One of the primary concerns with SLLs is the possibility of greenwashing. In the context of SLLs, the FCA expressed concern that borrowers could manipulate their ESG-related goals, i.e., the sustainable performance targets (SPTs) and key performance indicators (KPIs) of the loan, to project a positive image, without genuine efforts to achieve meaningful sustainability outcomes (possibly by setting targets that are too easily met). The FCA points out that concerns from market intelligence received in early 2023 includes suggestions of “low ambition and poor design in some SLLs.”

    To address greenwashing risk, the FCA is advising that borrowers should align their SPTs and KPIs with their published climate transition plans. To the extent a company has adopted one, such as those proposed by the Transition Plan Taskforce framework, these plans serve as comprehensive roadmaps outlining a company's journey toward sustainability. By closely linking SPTs and KPIs to these tangible plans, borrowers can demonstrate their commitment to sustainable practices, building credibility among investors and stakeholders.

  2. Conflicts of interest and weak incentives to issue SLLs
    Despite the potential benefits of SLLs, the FCA observed that some borrowers might find the incentives to issue SLLs inadequate. Small savings on margins may be overshadowed by the costs and negotiation time with lenders, especially for smaller firms. Additionally, the fear of scrutiny over specifying SPTs and KPIs may discourage borrowers from embracing sustainability-linked financing. On the other hand, banks may prioritize relationships over a borrower's sustainability credentials, potentially affecting the decision to participate in SLLs. Additionally, the SLL Principles (SLLP) and related guidance (SLLP Guidance) issued by the LMA, LSTA and APLMA require annual external verification of a borrower’s compliance with SPTs and KPIs, which is likely be a significant cost and time burden for mid-market borrowers.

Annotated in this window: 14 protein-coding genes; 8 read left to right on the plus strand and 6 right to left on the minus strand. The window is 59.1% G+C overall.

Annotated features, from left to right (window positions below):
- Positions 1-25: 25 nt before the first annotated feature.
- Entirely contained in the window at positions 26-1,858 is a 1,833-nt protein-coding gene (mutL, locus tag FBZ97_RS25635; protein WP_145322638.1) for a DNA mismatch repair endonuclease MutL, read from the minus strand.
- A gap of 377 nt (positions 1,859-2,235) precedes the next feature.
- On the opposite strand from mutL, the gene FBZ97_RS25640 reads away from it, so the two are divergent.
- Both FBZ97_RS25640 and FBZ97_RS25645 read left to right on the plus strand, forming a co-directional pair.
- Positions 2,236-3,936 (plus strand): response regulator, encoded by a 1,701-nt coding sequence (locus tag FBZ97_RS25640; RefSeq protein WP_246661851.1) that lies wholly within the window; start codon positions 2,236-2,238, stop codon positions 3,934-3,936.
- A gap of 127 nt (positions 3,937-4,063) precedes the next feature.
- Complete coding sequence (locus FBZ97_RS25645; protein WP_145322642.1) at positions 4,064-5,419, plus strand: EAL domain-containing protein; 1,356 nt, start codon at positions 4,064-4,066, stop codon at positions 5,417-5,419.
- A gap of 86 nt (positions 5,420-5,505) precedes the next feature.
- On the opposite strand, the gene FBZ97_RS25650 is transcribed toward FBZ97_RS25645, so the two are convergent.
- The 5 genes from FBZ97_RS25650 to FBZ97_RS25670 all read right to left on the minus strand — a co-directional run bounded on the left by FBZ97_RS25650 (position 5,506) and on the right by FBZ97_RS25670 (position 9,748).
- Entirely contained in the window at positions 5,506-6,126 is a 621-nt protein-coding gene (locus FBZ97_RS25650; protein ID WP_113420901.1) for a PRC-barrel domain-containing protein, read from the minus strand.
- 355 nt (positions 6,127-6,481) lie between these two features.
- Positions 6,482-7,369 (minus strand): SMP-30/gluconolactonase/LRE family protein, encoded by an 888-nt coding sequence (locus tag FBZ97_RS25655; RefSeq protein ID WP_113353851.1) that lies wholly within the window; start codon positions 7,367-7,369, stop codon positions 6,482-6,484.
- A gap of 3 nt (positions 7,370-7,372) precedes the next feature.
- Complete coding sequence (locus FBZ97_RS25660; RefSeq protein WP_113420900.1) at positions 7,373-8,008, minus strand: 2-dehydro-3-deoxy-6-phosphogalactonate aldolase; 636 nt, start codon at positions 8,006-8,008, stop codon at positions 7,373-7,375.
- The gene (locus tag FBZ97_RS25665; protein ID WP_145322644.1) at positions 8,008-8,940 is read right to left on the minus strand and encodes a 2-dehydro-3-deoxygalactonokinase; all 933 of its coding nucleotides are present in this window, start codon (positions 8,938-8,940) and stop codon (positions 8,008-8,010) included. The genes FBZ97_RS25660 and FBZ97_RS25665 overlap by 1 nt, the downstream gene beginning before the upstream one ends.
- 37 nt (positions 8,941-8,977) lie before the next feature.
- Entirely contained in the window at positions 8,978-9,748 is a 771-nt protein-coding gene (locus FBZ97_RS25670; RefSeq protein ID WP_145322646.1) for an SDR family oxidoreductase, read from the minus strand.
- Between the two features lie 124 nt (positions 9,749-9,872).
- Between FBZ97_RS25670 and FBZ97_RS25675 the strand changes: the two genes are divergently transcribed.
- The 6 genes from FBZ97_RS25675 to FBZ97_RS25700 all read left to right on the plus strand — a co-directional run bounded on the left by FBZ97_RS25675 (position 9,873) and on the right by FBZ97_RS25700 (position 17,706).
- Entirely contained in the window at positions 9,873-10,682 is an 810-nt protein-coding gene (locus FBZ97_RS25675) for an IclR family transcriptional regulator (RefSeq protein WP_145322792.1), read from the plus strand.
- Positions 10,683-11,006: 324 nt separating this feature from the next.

Taking the Temperature: For companies and financial institutions alike, accusations of greenwashing are a mounting concern, from regulatory, litigation and reputational perspectives. The UK’s FCA is not the only regulatory body concerned with combatting greenwashing in the sustainable finance market. In February, the LMA, LSTA and APLMA published updates to the SLLP and SLLP Guidance, and in May the LMA released model provisions for SLLs.

As we have reported previously, SLLs are one of the fastest growing segments of the sustainable finance market, with originations holding steady in 2022 in the U.S. and Europe, despite some market challenges. However, concerns around greenwashing, market integrity, and conflicting interests must be addressed to realize their true potential. Financial institutions and companies should consider the FCA’s observations and incorporate them as applicable into their transition finance strategies. While the FCA is not yet regulating the SLLs market, it has been and will continue to monitor the sustainable finance market as part of its wider work of supporting the development of a robust transition finance ecosystem.